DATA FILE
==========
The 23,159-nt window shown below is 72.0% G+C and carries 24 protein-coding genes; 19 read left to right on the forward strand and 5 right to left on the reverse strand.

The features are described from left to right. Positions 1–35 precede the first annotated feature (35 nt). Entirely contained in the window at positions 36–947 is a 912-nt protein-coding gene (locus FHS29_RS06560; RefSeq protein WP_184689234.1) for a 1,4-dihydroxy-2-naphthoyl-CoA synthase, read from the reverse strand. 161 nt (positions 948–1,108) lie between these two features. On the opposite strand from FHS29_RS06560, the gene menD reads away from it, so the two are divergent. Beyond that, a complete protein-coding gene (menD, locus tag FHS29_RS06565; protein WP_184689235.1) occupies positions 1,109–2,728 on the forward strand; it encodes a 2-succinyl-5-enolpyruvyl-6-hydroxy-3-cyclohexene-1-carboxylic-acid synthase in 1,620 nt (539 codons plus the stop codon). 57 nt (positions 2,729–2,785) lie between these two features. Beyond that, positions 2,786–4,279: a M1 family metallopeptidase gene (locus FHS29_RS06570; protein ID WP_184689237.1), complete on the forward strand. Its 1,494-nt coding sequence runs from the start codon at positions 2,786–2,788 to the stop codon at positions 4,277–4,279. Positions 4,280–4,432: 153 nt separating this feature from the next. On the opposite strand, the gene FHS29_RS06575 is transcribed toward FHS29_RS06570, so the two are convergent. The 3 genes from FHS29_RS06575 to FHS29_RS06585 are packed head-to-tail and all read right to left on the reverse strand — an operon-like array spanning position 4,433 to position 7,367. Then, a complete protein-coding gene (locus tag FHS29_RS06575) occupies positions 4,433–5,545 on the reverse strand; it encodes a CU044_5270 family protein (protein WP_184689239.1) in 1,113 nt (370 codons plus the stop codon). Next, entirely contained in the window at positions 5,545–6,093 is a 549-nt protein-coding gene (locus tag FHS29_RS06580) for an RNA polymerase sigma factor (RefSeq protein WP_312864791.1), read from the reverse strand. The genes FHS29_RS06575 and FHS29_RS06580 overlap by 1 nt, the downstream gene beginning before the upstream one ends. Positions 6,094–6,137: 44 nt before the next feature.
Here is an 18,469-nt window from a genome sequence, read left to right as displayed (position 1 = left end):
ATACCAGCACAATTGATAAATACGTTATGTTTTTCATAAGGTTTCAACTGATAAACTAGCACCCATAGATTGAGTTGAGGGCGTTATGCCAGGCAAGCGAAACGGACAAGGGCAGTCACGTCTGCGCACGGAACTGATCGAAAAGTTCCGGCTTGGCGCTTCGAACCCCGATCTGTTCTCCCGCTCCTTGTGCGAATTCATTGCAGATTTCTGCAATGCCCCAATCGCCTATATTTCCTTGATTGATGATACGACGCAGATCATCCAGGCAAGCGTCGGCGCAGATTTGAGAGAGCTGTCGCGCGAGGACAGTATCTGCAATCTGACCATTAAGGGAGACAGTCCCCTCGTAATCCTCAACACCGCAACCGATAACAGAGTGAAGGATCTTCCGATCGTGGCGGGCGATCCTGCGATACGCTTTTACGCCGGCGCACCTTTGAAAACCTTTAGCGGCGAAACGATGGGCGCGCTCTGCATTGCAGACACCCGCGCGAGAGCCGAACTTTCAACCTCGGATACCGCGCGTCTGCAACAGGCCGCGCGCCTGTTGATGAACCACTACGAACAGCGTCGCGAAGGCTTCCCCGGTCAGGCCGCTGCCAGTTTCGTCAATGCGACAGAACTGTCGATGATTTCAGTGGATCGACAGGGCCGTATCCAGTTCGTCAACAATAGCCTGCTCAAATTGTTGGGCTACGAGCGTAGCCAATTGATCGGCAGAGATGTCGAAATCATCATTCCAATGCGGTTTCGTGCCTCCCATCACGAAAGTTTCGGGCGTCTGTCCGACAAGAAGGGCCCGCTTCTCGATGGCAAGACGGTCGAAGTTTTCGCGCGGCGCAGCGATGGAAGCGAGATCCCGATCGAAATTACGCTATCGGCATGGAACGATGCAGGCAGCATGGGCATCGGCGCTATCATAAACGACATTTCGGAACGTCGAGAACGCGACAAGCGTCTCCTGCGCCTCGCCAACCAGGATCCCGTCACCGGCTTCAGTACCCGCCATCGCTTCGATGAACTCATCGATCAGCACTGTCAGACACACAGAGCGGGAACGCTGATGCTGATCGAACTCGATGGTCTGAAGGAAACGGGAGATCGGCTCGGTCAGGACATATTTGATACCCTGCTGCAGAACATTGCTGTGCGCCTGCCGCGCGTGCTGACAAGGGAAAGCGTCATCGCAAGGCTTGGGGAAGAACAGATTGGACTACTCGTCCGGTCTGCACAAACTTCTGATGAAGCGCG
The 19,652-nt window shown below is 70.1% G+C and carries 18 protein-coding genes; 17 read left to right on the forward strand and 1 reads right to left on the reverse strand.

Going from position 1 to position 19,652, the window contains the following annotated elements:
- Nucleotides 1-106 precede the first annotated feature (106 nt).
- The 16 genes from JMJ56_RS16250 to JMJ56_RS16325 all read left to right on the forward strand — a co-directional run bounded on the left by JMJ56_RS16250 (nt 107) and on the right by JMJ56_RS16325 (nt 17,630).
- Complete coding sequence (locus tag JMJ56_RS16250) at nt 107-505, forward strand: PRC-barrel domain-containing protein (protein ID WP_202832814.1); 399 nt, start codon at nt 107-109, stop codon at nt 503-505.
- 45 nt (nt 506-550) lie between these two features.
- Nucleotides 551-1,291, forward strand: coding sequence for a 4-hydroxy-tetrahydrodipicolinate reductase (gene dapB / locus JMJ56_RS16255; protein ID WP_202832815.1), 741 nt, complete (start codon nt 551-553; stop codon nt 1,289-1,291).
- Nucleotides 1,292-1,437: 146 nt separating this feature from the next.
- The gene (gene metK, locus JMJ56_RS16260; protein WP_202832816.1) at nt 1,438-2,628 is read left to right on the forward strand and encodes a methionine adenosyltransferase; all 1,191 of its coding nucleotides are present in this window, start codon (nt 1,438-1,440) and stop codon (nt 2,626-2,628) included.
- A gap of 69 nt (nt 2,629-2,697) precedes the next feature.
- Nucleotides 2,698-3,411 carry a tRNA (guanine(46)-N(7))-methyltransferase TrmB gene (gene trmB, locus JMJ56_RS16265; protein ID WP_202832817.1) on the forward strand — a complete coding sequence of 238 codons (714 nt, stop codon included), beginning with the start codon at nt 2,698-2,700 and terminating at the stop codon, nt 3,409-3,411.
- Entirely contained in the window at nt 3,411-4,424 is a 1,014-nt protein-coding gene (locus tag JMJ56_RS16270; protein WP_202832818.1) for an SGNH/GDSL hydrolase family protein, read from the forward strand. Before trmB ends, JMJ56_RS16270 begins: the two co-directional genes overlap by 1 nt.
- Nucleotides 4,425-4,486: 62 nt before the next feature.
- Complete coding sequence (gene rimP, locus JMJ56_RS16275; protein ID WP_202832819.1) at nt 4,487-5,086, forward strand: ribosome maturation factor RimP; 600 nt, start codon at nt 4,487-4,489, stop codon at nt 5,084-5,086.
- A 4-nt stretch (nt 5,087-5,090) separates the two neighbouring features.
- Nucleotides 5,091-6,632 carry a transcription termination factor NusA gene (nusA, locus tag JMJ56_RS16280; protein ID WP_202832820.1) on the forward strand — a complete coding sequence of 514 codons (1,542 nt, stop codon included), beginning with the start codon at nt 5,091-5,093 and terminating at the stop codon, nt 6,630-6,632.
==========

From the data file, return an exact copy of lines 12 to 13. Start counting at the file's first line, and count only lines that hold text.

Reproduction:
- Nucleotides 1,292-1,437: 146 nt separating this feature from the next.
- The gene (gene metK, locus JMJ56_RS16260; protein WP_202832816.1) at nt 1,438-2,628 is read left to right on the forward strand and encodes a methionine adenosyltransferase; all 1,191 of its coding nucleotides are present in this window, start codon (nt 1,438-1,440) and stop codon (nt 2,626-2,628) included.